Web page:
Though you can ask your doc for a prescription-strength retinoid—which is a much stronger version of what you can buy over the counter—the derms we spoke to said drugstore and beauty counter brands do the same thing, and that it just may take longer to see results. Read on for the retinol recommendations from Dr. Tanzi and other top skin doctors.
Neutrogena Ageless Intensives Deep Wrinkle Moisture, Night
“I recommend this product to my patients all the time because Neutrogena is a reliable company and the products are easy to find in any drugstore. The ingredients are of good quality and I have never had anyone complain about any skin reaction or difficulty managing this retinol.” —Jessica KrantMD, board-certified dermatologist at the Laser & Skin Surgery Center of NY and assistant clinical professor of dermatology at SUNY Downstate
“This is a great intro-to-retinol product because if features microencapsulated retinol complex, which delivers results without the irritation and drying.” —Francesca Fusco, MD, assistant clinical professor of dermatology at Mount Sinai Hospital in New York City
Neocutis Nouvelle Plus Retinol Correction Intensive Anti-Aging Cream
“One of my favorite retinols utilizes only 0.6% retinol in a special microbead formulation that helps penetrate the skin deeper with less skin irritation and less flaking. As an added bonus, it contains melaplex, a hydroquinone-free skin-brightening complex, that diminishes the appearance of dark spots and evens out skin tone. We recommend our patients start applying retinol two to three times a week, just before bedtime and slowly progress to nightly as tolerated.” ––Ulysses Scarpidis, New York City plastic surgeon, Scarpidis Aesthetics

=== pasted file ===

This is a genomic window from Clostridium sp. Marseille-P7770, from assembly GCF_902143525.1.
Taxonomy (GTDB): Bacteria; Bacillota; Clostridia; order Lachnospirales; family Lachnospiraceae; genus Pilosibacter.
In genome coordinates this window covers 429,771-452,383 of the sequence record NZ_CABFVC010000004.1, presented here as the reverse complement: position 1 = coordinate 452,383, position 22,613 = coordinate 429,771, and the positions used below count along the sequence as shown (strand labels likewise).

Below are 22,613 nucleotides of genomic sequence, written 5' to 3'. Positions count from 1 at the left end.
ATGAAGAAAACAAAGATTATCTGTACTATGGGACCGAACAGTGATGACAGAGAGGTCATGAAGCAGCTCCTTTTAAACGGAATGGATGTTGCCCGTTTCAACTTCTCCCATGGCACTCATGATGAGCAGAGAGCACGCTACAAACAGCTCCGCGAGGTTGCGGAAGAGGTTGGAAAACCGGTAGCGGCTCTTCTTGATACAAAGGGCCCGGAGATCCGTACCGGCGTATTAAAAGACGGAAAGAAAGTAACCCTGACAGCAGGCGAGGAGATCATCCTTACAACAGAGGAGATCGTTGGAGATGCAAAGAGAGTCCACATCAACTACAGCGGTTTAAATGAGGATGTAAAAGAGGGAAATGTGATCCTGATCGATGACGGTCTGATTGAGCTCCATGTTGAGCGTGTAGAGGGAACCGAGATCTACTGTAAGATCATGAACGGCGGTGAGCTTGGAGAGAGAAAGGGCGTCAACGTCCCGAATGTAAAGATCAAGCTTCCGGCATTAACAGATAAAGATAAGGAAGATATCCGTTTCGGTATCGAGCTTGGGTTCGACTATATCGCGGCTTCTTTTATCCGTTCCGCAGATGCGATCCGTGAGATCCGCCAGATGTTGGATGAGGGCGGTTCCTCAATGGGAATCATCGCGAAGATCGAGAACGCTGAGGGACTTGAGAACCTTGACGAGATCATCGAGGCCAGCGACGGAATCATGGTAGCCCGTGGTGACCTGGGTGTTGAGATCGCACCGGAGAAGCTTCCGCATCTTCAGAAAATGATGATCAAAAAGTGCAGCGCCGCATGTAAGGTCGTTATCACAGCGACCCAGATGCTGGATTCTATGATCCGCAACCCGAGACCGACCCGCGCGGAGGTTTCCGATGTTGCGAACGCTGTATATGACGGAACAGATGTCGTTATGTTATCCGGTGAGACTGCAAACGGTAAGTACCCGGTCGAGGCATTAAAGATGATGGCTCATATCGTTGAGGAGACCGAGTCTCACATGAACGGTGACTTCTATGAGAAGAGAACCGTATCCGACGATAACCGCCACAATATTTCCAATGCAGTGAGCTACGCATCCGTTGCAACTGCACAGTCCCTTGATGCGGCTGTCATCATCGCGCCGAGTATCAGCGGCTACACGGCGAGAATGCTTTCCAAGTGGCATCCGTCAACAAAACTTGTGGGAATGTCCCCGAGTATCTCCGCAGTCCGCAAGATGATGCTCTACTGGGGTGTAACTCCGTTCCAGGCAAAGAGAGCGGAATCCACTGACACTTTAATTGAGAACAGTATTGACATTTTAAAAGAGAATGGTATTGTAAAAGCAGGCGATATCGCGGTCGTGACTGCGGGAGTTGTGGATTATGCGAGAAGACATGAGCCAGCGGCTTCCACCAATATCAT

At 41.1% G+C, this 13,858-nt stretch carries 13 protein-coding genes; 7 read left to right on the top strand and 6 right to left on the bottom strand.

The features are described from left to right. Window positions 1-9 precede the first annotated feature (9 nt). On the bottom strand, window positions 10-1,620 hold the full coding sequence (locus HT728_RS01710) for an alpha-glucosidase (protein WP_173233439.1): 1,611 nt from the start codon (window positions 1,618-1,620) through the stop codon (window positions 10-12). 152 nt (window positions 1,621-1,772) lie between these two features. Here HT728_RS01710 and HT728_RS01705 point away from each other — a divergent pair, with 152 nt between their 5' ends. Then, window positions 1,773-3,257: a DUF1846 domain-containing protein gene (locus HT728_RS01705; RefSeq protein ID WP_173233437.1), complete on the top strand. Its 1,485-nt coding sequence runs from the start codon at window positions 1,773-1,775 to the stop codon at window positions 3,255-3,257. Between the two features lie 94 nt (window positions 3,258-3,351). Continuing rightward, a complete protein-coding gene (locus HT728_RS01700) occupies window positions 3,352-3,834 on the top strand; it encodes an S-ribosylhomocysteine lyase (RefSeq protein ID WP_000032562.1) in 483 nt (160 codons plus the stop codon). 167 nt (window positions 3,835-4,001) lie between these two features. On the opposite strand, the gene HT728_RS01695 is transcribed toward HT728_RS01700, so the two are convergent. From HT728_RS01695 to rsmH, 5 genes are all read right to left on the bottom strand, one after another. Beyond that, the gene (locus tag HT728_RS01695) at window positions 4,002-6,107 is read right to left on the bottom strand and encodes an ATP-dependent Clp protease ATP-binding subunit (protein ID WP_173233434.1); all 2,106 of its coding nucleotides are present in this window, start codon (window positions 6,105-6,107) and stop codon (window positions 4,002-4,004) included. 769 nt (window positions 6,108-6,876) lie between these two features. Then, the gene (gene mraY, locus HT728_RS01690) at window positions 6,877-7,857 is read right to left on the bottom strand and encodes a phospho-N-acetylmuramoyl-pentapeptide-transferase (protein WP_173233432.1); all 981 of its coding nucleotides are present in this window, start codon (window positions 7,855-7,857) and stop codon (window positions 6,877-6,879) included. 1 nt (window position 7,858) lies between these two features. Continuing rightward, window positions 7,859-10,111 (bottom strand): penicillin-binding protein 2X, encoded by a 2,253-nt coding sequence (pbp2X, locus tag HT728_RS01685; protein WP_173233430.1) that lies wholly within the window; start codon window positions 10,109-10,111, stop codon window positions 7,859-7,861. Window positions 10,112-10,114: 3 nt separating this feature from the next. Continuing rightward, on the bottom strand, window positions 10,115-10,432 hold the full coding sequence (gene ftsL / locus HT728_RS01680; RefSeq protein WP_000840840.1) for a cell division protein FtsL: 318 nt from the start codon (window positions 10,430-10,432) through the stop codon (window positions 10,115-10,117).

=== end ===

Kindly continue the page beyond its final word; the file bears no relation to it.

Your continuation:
“A key goal within any retinol skin care program is maximum retinol effectiveness with minimized potential for irritation. Because of this, high potency nano-encapsulated retinol formulations such as Amarte Wonder Cream (which also contains multiple potent natural antioxidant ingredients) are ideal. They will ensure maximized retinol efficacy with a virtually non-existent potential for irritation.” ––Craig Kraffert, MD, Redding Derm
“I love recommending the HydroPeptide Anti-Wrinkle Polish & Plump Peel to clients as it’s an extremely effective over-the-counter option for brightening skin and tightening pores. Instead of retinol, which can be irritating to sensitive skin types, it actually utilizes Retinyl Palmitate—an ester of Vitamin A that’s converted to retinoic acid once absorbed by the skin. I use it weekly, on Sundays, (which is my pampering day!), to ensure my skin always has a healthy glow.” –– Joyce Imahiyerobo-Ip, MD, MPhil, Vibrant Dermatology
“One of my favorite OTC retinoids is Neutrogena Rapid Wrinkle Repair Moisturizer SPF 30. It works against fine lines during the day with a unique sunscreen and moisturizer hybrid. A glucose derivative is combined with this retinol formula to help brighten discoloration. I especially like that it contains hyaluronic acid which holds up to 1,000 times its weight in water.” ––Jeanette Jacknin M.D. and Brand Ambassador for ZSS Skincare Solutions
“When patients want a particularly gentle formulation, I like SkinMedica Retinol Complex .25. It is one of the mildest non-prescription retinols available and is in an elegant moisturizing formulation.” —Dr. Krant